5.0 out of 5 stars A challenging but very rewarding read, 28 Nov 2010
This is one of my favourite books. The reason: During my medical degree I had to study all the fundamental fields of biological sciences before they let me close to a patient and hospital. In all this time there was one thing that really bugged me and that I could not figure out. This was the simple question of why on earth monozygotic twins (identical twins) with the same genome at birth require immuno suppressive drugs following organ donation and transplantation between each other. In doctor science this should not be the case, the same genome means the same HLA immunological profile and therefore rejection should not be a problem, right! If you were really picky you could argue that viral infections could lead to different antigen presentation for a few months after transplantation but after this point the transplanted organ would effectively be the same as the recipient, right? Well not quite, as things often turn out in medicine and indeed in science generally, the clinical reality is different from the theory.

But here is the reason I love this book so much. Discovering this rather random fact out I decided to search for an answer, intrigued why my scientific understanding did not match observed medicine. So for a couple of years between the drinking, sports and music (aka the glorious university life) and after getting no answer from a couple of my lecturers I would occasionally open up the genetics books they had in the university and hospital libraries to look for an answer, but to no avail. Then having taken a year out to do a Management masters, by chance I stumbled across the application of complexity theory principles to management and leadership. This led me to read this book when my tutor recommended it as a way to oneself into this massive and confusing topic. To my complete surprise having enjoyed the rather challenging (for chap with no informatics / programming background) but rewarding first 2/3 of the book I discovered the answer to my silly but in my mind fascinating problem. The answer, jumping genes! Hurrah

So in summary and to contradict one of the other reviews, I found this book very interesting and informative. As somebody who has done both a medical degree with the according science as well as a social science masters I found this book both interesting, informative and directly relevant to both these very different fields. Yes, indeed some of it wasn't 100% new to me but despite this it still improved my understanding of the topics covered providing me with a new and interesting perspective on some old and fundamental fields of science. I'm sure there are very clever people out there who know all about most of the content of this book. But for the rest of us who don't live in dark offices at the end of very long corridors on a university campus and who want to learn about this field without doing a PHD in it I would suppose this is a great book to read!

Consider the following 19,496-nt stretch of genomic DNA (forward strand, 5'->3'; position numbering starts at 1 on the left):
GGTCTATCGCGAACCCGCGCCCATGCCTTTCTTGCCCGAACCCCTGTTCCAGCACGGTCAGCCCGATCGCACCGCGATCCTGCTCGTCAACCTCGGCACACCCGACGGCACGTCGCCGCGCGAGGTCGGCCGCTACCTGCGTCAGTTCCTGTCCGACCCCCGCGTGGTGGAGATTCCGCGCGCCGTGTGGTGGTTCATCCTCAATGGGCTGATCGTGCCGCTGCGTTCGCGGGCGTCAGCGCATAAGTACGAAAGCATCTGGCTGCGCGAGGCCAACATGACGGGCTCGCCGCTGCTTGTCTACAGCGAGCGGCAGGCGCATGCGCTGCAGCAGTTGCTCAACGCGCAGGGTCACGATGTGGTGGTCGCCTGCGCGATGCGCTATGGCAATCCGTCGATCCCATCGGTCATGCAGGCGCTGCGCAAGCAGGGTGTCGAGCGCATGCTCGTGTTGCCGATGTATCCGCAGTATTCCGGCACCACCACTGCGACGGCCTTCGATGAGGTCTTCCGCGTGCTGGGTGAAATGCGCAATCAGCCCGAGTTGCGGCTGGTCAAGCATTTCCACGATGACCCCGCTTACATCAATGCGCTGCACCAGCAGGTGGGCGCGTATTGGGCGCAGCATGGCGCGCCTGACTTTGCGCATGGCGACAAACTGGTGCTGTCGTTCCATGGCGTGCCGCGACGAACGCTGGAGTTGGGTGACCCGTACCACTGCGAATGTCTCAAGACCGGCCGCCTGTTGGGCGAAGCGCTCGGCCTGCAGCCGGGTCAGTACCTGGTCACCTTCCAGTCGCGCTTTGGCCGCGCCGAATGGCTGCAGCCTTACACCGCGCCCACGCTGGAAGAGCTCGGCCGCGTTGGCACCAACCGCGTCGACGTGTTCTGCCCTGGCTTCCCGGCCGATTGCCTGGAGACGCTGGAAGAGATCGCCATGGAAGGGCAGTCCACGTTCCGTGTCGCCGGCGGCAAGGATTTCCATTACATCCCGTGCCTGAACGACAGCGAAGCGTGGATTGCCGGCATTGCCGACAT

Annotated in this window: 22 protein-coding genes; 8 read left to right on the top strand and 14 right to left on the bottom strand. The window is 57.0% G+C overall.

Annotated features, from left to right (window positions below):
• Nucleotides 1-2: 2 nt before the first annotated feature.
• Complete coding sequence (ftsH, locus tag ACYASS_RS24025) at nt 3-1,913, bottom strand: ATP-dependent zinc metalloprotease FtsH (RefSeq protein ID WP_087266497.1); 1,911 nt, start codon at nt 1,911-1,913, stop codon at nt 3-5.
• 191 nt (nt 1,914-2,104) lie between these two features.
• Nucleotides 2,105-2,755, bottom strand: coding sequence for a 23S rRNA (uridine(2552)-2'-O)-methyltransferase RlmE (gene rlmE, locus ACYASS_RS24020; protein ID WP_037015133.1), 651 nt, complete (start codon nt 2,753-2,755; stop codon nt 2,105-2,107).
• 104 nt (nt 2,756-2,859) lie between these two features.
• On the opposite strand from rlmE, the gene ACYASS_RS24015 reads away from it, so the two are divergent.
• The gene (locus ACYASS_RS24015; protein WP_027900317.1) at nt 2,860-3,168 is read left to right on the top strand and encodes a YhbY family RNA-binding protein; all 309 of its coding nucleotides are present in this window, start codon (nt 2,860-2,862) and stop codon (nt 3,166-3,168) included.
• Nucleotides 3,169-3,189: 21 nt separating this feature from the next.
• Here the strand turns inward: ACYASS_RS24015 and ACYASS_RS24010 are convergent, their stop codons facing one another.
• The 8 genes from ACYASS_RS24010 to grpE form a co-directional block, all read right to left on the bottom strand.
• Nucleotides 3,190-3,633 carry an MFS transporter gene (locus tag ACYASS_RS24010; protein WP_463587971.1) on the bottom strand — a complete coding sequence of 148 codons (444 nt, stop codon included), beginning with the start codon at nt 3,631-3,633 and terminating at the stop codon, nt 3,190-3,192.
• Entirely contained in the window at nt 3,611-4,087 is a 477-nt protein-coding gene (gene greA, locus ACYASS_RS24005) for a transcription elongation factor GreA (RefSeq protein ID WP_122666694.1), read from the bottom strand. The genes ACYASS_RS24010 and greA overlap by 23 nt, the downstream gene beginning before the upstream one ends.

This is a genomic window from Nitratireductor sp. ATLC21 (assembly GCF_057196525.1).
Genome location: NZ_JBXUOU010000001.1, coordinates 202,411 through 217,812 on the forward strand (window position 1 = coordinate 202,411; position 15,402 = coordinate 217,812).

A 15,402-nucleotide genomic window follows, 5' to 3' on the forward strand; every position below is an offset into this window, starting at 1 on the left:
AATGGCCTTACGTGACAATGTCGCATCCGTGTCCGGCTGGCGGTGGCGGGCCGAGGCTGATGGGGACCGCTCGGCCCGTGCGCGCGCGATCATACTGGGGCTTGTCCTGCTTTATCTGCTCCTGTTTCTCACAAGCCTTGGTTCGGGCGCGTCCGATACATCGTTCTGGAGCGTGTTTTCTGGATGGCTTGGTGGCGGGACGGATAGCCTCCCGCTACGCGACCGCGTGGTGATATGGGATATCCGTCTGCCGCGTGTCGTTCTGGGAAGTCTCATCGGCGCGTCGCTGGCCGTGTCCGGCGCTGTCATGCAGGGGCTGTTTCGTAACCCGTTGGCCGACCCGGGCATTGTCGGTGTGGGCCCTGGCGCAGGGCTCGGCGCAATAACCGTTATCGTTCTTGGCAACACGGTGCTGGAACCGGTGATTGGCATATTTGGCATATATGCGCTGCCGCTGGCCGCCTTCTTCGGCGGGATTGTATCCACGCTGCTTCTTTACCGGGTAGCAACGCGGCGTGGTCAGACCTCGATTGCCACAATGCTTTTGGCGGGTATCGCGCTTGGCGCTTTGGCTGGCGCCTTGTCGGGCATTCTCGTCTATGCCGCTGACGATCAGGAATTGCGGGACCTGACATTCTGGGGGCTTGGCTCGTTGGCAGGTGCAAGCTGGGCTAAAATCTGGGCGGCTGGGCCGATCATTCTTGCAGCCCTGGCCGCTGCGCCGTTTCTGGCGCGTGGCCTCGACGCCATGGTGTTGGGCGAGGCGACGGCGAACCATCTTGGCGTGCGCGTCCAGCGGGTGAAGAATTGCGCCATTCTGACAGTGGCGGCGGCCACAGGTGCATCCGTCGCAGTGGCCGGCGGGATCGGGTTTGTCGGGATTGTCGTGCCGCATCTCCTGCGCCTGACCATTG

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1 of 3 people found the following review helpful
5.0 out of 5 stars Very interesting indeed, 21 Aug 2009
By 
M. Murdoch "erratic reader" (London) - See all my reviews
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I found this book incredibly fascinating. It gives a good tour around Neuroscience, immune systems, ecosystems, programming and an array of different systems.

Although some of the bits could be seen as being too much detail, it's worth reading as the way of thinking described in the book is very different to the conventional ways.

It definitely got me playing with cellular automata which was a very new thing for me.
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Complexity: A Guided Tour
Complexity: A Guided Tour by Melanie Mitchell